The Hertfordshire Regiment played a role in key battles across Europe, from the beaches of Normandy to the mountains of Italy, but how did they help win the Second World War?

Formed in 1908, the regiment had seen action throughout the First World War, going into battle at the Somme, Ypres, Passchendaele and the Hindenburg Line.

The first few years of the Second World War saw the Hertfords based in England on costal defence and anti-invasion duties, but July 1943 would see them move closer to combat as the Allies began their efforts to push the Axis powers out of Europe.

1st Battalion, Italy and their Gothic Line heroics

The early months of 1943 saw 1st Battalion ordered to prepare for overseas service, arriving in Gibraltar in April and coming under the command of Lieutenant Colonel G. W. H. Peters.

Welwyn Hatfield Times: Troops rest after breaking through the Gothic Line in 1944.Troops rest after breaking through the Gothic Line in 1944. (Image: Imperial War Museum)

They would spend the next year in training as they prepared for deployment in Italy, which had been invaded in Operation Husky and Operation Avalanche a year prior, as the Allies tried to gain a foothold in Europe.

Small-scale, bitter and costly fighting around strongholds followed, including the Battle of Anzio and Monte Cassino, but by the summer of 1944, British and American forces had advanced beyond Rome and Florence to the Gothic Line.

The 30-mile-long defensive line stretched from the Adriatic Sea on Italy’s east cost to the Ligurian Sea in the west, crossing the treacherous Apennine Mountains, and it was proving a real obstacle for the Allies.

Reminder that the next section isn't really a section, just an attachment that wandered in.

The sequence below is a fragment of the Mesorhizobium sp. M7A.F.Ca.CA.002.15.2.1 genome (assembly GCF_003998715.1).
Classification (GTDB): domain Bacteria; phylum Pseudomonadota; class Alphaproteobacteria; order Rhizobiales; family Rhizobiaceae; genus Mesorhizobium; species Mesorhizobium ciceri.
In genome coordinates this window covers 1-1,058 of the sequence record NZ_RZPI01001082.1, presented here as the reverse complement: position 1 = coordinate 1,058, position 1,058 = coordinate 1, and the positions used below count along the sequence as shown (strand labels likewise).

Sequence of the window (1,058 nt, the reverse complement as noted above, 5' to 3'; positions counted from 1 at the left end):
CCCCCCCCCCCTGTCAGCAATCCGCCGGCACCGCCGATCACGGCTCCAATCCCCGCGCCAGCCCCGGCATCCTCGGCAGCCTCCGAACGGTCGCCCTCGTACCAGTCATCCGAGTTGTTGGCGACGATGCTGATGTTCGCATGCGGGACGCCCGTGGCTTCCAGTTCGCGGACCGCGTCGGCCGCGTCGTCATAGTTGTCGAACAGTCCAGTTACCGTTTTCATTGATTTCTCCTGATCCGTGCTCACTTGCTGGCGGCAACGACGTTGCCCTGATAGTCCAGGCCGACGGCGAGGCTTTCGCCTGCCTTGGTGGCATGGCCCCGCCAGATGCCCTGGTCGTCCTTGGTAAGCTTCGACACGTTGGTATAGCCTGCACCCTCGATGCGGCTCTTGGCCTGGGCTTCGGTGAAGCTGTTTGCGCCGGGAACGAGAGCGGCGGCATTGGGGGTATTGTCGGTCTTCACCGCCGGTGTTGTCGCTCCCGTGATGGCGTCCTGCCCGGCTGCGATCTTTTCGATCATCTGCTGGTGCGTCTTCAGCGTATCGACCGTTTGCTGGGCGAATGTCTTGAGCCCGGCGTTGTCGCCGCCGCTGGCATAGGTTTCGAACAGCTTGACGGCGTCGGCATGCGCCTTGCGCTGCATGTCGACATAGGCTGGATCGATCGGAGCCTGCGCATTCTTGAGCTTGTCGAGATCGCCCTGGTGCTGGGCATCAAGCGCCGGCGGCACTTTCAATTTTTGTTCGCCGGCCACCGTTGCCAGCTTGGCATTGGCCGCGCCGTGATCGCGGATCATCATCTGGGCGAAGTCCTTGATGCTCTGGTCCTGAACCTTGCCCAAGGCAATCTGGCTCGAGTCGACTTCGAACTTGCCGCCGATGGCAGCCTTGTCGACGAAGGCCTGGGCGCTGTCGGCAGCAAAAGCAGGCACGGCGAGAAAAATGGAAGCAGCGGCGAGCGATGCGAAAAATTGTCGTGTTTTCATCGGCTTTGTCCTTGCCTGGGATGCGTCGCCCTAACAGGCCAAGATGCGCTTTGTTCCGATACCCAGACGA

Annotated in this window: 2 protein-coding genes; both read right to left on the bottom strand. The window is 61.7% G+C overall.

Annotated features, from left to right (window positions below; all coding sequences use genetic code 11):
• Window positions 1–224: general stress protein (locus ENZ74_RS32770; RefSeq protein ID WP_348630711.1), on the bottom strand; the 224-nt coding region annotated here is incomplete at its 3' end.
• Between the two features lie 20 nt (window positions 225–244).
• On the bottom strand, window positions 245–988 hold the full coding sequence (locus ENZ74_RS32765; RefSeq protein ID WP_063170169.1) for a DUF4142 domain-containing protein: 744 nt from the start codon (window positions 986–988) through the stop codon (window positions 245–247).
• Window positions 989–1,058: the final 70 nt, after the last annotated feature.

Having fought elite German paratroopers at Fiesole and secured the town just over a week earlier, the 1st Battalion took a crack at the Gothic Line of September 14.

Face with a 2,000-foot mountain, heavily for­tified by enemy bunkers, mortars, machine guns and artillery, the brave men of the Hertfordshire Regiment devised a cunning plan to break through the defences.

Following a smoke barrage to distract the enemy, two companies outflanked the German position and pressed up the Poggio Prefetto under heavy fire. They courageously fought their way up the mountain until it was taken.

Their actions would earn them a fierce reputation, and their efforts to take the Gothic Line would continue, most notably with the capture of Monte Gamberaldi and Monte Ceco.

1st Battalion would remain in Italy until January 1945 when they were withdrawn, with the Italian Campaign coming to an end in May that year.

2nd Battalion and the D-Day landings

Operation Neptune, known to most as D-Day, was the key moment of the Second World War, and the 2nd Battalion of the Hertfordshire regiment were right there on the beaches of Normandy on June 6, 1944.

Welwyn Hatfield Times: Soldiers march on the road to Ver-Sur-Mer, where Hertfordshire Regiment soldiers landed on D-Day.Soldiers march on the road to Ver-Sur-Mer, where Hertfordshire Regiment soldiers landed on D-Day. (Image: Imperial War Museum)

Under the command of Lieutenant Colonel J.R. Harper, soldiers from the regiment were assigned to Gold Beach at Ver-Sur-Mer, one of five beaches the Allies would use for the largest seaborne invasion in history.

The Battalion landed in the fourth wave and were involved in fighting throughout the day. That night, they would take the hamlet of Vaux which had been a key position for the Germans to harass the beach landings.

In the following days the battalion assisted the Royal Engineers in clearing land mines and moving supplies off the beach, but much to Lieutenant Colonel Harper’s dismay, the unit was disbanded in August, with soldiers dispatched in replacement drafts to other units.

Welwyn Hatfield Times: An aerial photo from D-Day, with Ver-Sur-Mer visible in the background. An aerial photo from D-Day, with Ver-Sur-Mer visible in the background. (Image: Imperial War Museum)

A memorial to the Hertfordshire Regiment and their actions on D-Day stands at the spot where they landed in Normandy.

What happened to the Hertfordshire Regiment?

After the Second World War, the regiment was sent to Palestine where they took part in internal security duties and the rescue effort after the bombing of the King David Hotel.

In 1947, the Hertfords became part of the territorial army, and then in 1961, the regiment was amalgamated into the Bedfordshire and Hertfordshire Regiment, with a further amalgamation in 1967 seeing them become part of the Royal Anglian Regiment.